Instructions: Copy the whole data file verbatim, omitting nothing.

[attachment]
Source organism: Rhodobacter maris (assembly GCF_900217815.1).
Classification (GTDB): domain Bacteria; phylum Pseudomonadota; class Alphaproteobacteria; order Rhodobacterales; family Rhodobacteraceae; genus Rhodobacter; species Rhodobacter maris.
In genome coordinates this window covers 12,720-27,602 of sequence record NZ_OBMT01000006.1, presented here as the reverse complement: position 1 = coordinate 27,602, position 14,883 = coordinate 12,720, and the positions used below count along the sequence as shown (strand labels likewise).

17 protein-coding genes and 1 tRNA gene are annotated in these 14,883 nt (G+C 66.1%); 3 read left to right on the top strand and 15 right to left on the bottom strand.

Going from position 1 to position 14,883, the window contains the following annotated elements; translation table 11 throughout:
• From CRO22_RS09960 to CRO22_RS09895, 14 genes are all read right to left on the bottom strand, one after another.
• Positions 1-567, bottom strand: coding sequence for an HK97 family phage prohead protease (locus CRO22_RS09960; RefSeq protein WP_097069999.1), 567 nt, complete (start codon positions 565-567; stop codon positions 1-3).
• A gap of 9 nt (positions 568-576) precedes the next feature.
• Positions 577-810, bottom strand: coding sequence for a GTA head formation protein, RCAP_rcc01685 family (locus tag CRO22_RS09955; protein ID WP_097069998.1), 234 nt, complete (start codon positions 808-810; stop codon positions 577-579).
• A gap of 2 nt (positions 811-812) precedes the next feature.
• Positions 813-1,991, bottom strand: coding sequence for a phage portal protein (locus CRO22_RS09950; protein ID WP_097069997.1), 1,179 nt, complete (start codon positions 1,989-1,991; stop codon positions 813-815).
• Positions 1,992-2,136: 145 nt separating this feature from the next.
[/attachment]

Source organism: Rhodobacter maris (assembly GCF_900217815.1).
Classification (GTDB): domain Bacteria; phylum Pseudomonadota; class Alphaproteobacteria; order Rhodobacterales; family Rhodobacteraceae; genus Rhodobacter; species Rhodobacter maris.
In genome coordinates this window covers 12,720-27,602 of sequence record NZ_OBMT01000006.1, presented here as the reverse complement: position 1 = coordinate 27,602, position 14,883 = coordinate 12,720, and the positions used below count along the sequence as shown (strand labels likewise).

17 protein-coding genes and 1 tRNA gene are annotated in these 14,883 nt (G+C 66.1%); 3 read left to right on the top strand and 15 right to left on the bottom strand.

Going from position 1 to position 14,883, the window contains the following annotated elements; translation table 11 throughout:
• From CRO22_RS09960 to CRO22_RS09895, 14 genes are all read right to left on the bottom strand, one after another.
• Positions 1-567, bottom strand: coding sequence for an HK97 family phage prohead protease (locus CRO22_RS09960; RefSeq protein WP_097069999.1), 567 nt, complete (start codon positions 565-567; stop codon positions 1-3).
• A gap of 9 nt (positions 568-576) precedes the next feature.
• Positions 577-810, bottom strand: coding sequence for a GTA head formation protein, RCAP_rcc01685 family (locus tag CRO22_RS09955; protein ID WP_097069998.1), 234 nt, complete (start codon positions 808-810; stop codon positions 577-579).
• A gap of 2 nt (positions 811-812) precedes the next feature.
• Positions 813-1,991, bottom strand: coding sequence for a phage portal protein (locus CRO22_RS09950; protein ID WP_097069997.1), 1,179 nt, complete (start codon positions 1,989-1,991; stop codon positions 813-815).
• Positions 1,992-2,136: 145 nt separating this feature from the next.